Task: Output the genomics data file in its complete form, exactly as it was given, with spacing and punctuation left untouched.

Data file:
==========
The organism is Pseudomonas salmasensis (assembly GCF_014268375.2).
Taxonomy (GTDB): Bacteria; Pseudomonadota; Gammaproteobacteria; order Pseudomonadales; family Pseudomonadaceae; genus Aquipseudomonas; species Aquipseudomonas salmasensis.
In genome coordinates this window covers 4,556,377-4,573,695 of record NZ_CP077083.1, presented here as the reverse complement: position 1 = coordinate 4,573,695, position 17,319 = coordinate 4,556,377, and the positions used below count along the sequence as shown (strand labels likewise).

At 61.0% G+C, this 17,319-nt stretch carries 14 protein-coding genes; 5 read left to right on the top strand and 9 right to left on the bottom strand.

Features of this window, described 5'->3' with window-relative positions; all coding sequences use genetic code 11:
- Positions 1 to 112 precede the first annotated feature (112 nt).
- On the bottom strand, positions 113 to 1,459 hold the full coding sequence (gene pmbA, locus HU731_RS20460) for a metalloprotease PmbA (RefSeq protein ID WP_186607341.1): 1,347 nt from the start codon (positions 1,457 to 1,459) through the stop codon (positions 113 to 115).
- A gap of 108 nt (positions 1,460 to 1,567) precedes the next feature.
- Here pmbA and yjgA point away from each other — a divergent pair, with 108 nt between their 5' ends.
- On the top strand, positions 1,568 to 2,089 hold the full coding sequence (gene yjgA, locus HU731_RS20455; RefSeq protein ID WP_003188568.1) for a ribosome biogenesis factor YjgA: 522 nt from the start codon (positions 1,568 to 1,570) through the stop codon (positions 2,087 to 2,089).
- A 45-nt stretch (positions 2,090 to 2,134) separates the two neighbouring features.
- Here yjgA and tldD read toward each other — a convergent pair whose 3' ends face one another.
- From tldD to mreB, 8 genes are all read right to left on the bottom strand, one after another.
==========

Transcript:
The organism is Pseudomonas salmasensis (assembly GCF_014268375.2).
Taxonomy (GTDB): Bacteria; Pseudomonadota; Gammaproteobacteria; order Pseudomonadales; family Pseudomonadaceae; genus Aquipseudomonas; species Aquipseudomonas salmasensis.
In genome coordinates this window covers 4,556,377-4,573,695 of record NZ_CP077083.1, presented here as the reverse complement: position 1 = coordinate 4,573,695, position 17,319 = coordinate 4,556,377, and the positions used below count along the sequence as shown (strand labels likewise).

At 61.0% G+C, this 17,319-nt stretch carries 14 protein-coding genes; 5 read left to right on the top strand and 9 right to left on the bottom strand.

Features of this window, described 5'->3' with window-relative positions; all coding sequences use genetic code 11:
- Positions 1 to 112 precede the first annotated feature (112 nt).
- On the bottom strand, positions 113 to 1,459 hold the full coding sequence (gene pmbA, locus HU731_RS20460) for a metalloprotease PmbA (RefSeq protein ID WP_186607341.1): 1,347 nt from the start codon (positions 1,457 to 1,459) through the stop codon (positions 113 to 115).
- A gap of 108 nt (positions 1,460 to 1,567) precedes the next feature.
- Here pmbA and yjgA point away from each other — a divergent pair, with 108 nt between their 5' ends.
- On the top strand, positions 1,568 to 2,089 hold the full coding sequence (gene yjgA, locus HU731_RS20455; RefSeq protein ID WP_003188568.1) for a ribosome biogenesis factor YjgA: 522 nt from the start codon (positions 1,568 to 1,570) through the stop codon (positions 2,087 to 2,089).
- A 45-nt stretch (positions 2,090 to 2,134) separates the two neighbouring features.
- Here yjgA and tldD read toward each other — a convergent pair whose 3' ends face one another.
- From tldD to mreB, 8 genes are all read right to left on the bottom strand, one after another.